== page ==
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In Tough Times, Newspapers Sharing Content

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In Tough Times, Newspapers Sharing Content

In Tough Times, Newspapers Sharing Content

In Tough Times, Newspapers Sharing Content

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  • <iframe src="" width="100%" height="290" frameborder="0" scrolling="no" title="NPR embedded audio player">
  • Transcript

Cash-strapped newspapers are turning to what once were their fiercest competitors to help stay alive — by sharing content and reporters. Editors at newspapers from Texas to Ohio talk to host Robert Smith about how they share content while keeping their own identities, and about how these agreements affect readers.


Reading the newspaper these days can give you a sense of deja vu. Take today's Dallas Morning News, for example. Interesting story about how Nolan Ryan is training pitchers for the Texas Rangers. But wait a minute. The guy who wrote it actually works for the other newspaper in the region. And if you check online, there it is. You'll see the original story in the Fort Worth Star-Telegram.

Although you wouldn't know it unless you subscribed to both papers, the two have a deal to share content. This from papers who used to hate each other.

Bob Mong is the editor of the Dallas broadsheet.

Mr. BOB MONG (Editor, Dallas Morning News): We have been pretty intense rivals for years. We even started a daily newspaper over there in the mid to late '90s, which sort of threw a cherry bomb right in the middle of their market.

SMITH: Newspapers can't afford those kind of fireworks anymore. Shrinking budgets, fewer reporters and, all of a sudden, getting the scoop doesn't seem quite as vital as staying alive.

Dallas and Forth Worth began their partnership last November. For now, they share entertainment and sport stories. Dallas does basketball and hockey; Fort Worth covers baseball; everybody covers the Cowboys.

Mr. MONG: We've done it in the least obtrusive way. As far as any kind of in-depth or investigative work, you know, we don't share that. And we don't share breaking news.

SMITH: So you still want to beat the pants off them?

Mr. MONG: Absolutely.

SMITH: I'm sure some reporters might have been concerned, the more you share, the more people you can lay off.

Mr. MONG: No question about that.

SMITH: Have you eliminated positions because you've been able to cooperate?

Mr. MONG: No, not yet, but it's certainly possible.

SMITH: That threat is playing out across the country. The Philadelphia Inquirer is swapping stories with the Pittsburgh Post-Gazette. The Washington Post and the Baltimore Sun are sharing suburban coverage.

In Ohio, eight newspapers are opening up almost all of their content to each other. Ben Marrison is the editor of the Columbus Post Dispatch. [POST-BROADCAST CORRECTION: Ben Marrison is the editor of the Columbus Dispatch.]

Mr. BEN MARRISON (Editor, Columbus Dispatch): It has to happen. We have to figure out a way to maintain high-quality content at a lesser cost. Having, for us, seven other wire services every day that don't cost us a dime from seven papers that are really good newspapers is a great option.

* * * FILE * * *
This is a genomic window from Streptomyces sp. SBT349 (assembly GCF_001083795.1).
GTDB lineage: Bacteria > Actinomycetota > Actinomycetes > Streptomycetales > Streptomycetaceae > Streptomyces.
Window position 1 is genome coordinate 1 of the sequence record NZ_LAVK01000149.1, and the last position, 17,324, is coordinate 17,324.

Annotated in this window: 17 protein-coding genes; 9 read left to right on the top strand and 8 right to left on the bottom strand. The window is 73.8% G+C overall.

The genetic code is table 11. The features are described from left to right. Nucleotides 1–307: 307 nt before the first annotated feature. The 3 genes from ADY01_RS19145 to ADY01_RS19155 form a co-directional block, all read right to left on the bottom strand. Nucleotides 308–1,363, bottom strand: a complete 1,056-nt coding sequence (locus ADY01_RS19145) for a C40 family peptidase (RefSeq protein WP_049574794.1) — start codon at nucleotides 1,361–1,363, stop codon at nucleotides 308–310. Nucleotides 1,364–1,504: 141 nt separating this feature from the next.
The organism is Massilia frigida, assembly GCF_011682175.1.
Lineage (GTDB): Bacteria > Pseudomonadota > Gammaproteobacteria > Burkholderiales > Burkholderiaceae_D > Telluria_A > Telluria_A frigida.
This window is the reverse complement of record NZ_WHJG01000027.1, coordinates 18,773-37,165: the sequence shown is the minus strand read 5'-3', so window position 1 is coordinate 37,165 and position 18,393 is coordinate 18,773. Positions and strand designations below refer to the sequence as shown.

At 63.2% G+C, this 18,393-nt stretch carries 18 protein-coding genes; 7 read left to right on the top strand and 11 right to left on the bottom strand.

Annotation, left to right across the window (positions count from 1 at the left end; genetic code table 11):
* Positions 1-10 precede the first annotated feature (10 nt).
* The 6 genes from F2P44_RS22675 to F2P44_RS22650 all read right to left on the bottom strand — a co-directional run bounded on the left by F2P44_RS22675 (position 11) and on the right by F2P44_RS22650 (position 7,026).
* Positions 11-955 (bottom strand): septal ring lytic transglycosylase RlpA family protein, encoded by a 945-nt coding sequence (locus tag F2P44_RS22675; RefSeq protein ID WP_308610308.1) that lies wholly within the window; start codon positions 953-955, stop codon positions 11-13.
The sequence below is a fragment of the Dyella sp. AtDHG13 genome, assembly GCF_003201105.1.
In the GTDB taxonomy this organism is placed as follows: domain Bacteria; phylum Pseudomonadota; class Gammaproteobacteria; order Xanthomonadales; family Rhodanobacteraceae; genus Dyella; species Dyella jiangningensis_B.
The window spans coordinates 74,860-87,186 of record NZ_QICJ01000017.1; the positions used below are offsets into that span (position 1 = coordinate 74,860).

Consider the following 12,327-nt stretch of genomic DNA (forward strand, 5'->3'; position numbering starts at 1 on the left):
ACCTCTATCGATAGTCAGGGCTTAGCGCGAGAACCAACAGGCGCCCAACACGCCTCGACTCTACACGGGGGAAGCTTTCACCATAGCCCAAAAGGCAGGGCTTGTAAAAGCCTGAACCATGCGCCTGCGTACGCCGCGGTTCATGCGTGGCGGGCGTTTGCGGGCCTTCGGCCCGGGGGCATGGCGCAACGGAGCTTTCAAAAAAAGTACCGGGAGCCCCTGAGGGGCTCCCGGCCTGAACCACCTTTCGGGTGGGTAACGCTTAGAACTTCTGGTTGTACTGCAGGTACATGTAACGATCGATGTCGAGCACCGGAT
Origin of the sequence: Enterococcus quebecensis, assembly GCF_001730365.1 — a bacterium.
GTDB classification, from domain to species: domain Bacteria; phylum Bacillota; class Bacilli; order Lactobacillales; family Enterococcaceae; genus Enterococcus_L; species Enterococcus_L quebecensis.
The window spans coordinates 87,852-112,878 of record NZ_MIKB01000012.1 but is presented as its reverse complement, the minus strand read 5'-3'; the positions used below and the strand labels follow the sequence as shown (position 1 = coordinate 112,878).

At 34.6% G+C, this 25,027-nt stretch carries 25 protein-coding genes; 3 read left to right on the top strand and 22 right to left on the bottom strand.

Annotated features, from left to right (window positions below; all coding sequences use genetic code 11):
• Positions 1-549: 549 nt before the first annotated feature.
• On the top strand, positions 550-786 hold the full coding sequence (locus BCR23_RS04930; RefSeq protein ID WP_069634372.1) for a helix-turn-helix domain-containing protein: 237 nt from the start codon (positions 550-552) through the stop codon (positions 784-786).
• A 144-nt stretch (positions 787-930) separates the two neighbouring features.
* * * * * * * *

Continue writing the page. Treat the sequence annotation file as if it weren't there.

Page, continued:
SMITH: A great option for the newspapers, but what about for the readers? Keith Woods is the dean of faculty at The Poynter Institute, a school for reporters. The core of journalism, he says, is having more than one set of eyes on a story.

Mr. KEITH WOODS (Dean of Faculty, The Poynter Institute for Media Studies): There is something lost if you have fewer sports writers and you have fewer entertainment reporters and fewer arts and culture reporters. Something is distinctly lost for the public.

SMITH: You know, the editors I've talked to say that they're not getting angry letters. Readers don't seem to notice, but I suppose it's hard to notice what's not there.

Mr. WOODS: You don't know what the newspaper isn't finding. That's a normal course of business for the public. But when there's no one even looking, then you know you've got a problem.

SMITH: In Columbus, Ben Marrison says there are fewer reporters sniffing for stories at the state capitol, but that was the case before their cooperative agreement. The fact of life is that there are going to be fewer reporters everywhere. The sharing agreement is helping to fill the holes.

Mr. MARRISON: So what we're doing is increasing the number of stories because we're working smarter. It's odd to hear journalists talk about efficiency because we're not math people, but it's precisely what we're doing, and it's working extremely well.

SMITH: Isn't there a part of you as a newspaper man who liked and thrived on at least a sense of competitiveness between these papers?

Mr. MARRISON: Oh, that's still there.

SMITH: It's still there, even though

Mr. MARRISON: Absolutely.

SMITH: even though you know you could put something out, and it's just going to pop up in Cleveland?

Mr. MARRISON: That's okay. It's going to have our name on it. So what we look forward to is that day when we have a story that's on the front page of our paper and the other seven. That tells us that our story was better than everything else everybody else produced. We still compete like crazy.

SMITH: And Marrison notes that it isn't as if the newspapers are stealing readers from each other. Those days are over.

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